A First: Cruise Around the UK in MS Europa, the World’s Top-Rated Cruise Ship, in July 2012

https://hapaglloydcruises.files.wordpress.com/2011/06/hapag-lloyd-logo6.jpg?w=320&h=70The World’s Most Beautiful Yacht

Great Britain – Impressions of a Majestic Island

From Edinburh (Leith) to Dover (EUR1215) via Invergordon, Portree, Skye, Dublin, Cork, Milford Haven, the Isles of Scilly, Penzance and Cowes.

July 7 – 17, 2012, 10 days

From £5,220 per person in an outside suite Category 1, double occupancy, cruise only, in the only ship in the world rated Five Stars-Plus by the Berlitz Complete Guide to Cruising & Cruise Ships.

Highlights:

§ UNESCO World Cultural Heritage Site: Edinburgh*
§ Loch Ness and Urquhart Castle*
§ Classical chamber music by English composers on board
§ Five o’clock tea – with a tea expert on board
* These arrangements are not included in the cruise price.
Subject to changes.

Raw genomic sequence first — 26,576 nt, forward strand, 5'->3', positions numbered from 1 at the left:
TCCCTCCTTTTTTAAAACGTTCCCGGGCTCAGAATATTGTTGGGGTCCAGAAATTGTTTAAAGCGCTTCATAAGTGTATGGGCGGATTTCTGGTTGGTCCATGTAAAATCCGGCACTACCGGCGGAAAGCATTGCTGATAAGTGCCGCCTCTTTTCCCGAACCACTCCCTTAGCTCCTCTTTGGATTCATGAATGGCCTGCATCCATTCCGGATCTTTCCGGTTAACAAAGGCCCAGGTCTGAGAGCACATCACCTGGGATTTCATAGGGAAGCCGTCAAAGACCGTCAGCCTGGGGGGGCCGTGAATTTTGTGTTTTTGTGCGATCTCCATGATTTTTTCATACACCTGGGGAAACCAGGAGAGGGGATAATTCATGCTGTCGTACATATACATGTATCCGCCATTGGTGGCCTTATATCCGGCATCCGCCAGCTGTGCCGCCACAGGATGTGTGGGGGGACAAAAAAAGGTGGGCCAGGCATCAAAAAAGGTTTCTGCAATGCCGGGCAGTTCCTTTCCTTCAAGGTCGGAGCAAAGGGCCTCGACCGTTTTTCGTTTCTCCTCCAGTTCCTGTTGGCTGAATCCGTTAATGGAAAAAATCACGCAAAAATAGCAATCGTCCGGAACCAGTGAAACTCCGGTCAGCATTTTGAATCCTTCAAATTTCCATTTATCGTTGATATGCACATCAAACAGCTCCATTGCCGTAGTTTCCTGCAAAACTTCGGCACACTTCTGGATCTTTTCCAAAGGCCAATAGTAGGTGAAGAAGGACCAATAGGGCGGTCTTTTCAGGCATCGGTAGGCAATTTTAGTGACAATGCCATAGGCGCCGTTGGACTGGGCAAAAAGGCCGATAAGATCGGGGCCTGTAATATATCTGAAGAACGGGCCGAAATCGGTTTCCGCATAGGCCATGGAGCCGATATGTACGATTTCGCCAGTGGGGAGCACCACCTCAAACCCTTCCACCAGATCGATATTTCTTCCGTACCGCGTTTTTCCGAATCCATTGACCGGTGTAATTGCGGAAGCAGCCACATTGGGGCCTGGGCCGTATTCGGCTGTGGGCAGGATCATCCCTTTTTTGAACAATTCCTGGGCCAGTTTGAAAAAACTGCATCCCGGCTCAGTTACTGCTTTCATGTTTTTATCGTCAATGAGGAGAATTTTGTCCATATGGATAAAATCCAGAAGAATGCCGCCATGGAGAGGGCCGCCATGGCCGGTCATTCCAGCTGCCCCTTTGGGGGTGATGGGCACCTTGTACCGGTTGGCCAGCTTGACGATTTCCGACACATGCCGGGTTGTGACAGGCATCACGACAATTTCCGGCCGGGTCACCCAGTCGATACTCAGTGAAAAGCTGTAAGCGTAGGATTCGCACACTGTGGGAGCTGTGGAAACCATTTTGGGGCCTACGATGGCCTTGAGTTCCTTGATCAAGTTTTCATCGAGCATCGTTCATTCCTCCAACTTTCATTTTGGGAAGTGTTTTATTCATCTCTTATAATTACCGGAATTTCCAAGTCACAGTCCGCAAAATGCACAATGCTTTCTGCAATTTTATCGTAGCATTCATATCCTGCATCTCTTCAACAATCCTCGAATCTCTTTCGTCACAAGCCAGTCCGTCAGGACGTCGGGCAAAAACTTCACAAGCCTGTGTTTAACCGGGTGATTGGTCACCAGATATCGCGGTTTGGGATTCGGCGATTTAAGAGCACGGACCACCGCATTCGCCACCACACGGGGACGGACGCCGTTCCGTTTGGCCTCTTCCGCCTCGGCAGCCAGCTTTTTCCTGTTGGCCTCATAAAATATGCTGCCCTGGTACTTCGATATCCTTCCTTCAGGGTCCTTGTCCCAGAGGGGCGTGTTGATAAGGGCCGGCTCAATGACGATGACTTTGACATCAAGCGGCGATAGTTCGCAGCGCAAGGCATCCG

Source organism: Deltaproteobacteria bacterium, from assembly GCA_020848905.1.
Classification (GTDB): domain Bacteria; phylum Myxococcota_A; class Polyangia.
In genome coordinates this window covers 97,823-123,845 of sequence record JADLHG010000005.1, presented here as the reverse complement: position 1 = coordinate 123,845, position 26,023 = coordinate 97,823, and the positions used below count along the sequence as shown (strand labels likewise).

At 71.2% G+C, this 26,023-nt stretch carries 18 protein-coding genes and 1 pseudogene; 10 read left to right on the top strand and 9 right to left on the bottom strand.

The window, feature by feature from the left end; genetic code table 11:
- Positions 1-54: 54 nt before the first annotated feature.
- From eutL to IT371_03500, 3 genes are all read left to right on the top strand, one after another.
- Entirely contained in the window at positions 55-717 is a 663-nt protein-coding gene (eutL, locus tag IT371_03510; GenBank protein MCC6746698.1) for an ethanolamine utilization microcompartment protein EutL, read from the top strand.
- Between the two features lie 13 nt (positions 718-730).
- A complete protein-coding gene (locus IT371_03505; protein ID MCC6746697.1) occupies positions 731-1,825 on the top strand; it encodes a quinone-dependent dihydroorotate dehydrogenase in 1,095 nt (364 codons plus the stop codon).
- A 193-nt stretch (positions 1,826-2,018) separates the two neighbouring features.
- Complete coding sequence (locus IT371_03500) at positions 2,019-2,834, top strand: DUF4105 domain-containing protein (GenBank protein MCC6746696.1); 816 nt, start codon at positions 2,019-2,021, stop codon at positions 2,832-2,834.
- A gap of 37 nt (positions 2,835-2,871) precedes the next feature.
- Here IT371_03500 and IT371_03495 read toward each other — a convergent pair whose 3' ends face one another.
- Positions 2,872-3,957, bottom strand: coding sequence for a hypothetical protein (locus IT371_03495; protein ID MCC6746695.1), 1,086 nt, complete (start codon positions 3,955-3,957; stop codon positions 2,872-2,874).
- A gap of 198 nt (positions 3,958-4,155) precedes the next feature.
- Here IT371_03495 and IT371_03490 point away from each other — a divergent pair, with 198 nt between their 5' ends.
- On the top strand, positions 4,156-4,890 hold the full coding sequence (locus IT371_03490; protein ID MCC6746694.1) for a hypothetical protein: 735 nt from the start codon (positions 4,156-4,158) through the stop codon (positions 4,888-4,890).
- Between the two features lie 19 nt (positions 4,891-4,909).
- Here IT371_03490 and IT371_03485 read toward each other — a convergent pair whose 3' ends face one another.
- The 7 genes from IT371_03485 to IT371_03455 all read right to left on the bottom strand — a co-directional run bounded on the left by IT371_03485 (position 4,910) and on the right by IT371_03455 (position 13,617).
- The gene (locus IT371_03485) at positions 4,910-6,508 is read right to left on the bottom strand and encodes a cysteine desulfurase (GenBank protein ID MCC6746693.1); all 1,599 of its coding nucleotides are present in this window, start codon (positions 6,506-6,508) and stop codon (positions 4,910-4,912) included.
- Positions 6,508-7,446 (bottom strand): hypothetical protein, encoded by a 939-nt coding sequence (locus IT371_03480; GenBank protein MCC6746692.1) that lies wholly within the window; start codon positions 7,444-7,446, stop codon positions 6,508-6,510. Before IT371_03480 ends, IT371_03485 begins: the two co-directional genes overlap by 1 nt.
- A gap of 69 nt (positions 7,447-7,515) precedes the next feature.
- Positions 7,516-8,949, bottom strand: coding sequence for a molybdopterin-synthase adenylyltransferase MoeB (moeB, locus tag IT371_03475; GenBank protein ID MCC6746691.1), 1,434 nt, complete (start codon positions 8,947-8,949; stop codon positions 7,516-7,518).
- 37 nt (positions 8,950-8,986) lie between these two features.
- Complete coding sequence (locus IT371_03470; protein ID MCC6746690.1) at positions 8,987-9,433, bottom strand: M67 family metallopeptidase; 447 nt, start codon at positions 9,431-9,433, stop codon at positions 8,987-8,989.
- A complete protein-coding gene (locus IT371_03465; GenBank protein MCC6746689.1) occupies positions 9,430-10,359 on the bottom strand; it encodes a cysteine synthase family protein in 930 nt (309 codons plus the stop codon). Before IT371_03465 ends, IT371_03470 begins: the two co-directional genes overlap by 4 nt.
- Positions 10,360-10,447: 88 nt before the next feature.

Early Booking Reduction: Book by December 8, 2011 and receive a 5 % reduction!

For further details please call Gay Scruton at The Cruise People Ltd in London on 020 7723 2450 or e-mail cruise@cruisepeople.co.uk.

MS Hanseatic – Expedition Northwest Passage: On the Trail of the Great Discoverers – Summer 2012

https://hapaglloydcruises.files.wordpress.com/2011/06/hapag-lloyd-logo6.jpgMS HANSEATIC – Your Personal Expedition

Expedition Northwest Passage: On the Trail of the Great Discoverers

From Nome to Reykjavik (HAN1215) via Alaska (Point Hope, Barrow Strait), Canada (Herschel Island, Cambridge Bay, Jenny Lind Island, Beechey Island), Greenland (Uummannaq, Illulissat, cruising in Disko Bay, Sisimiut) and cruising through Prins Christian Sund

14 August – 8 September 2012, 25 days

From £11,540 per person in a guaranteed two-berth outside cabin Category 1, double occupancy, cruise only including charter flight Vancouver-Nome

Highlights:

§ Hike across the Holman hills near Ulukhaktok, Northwest Territories, with experts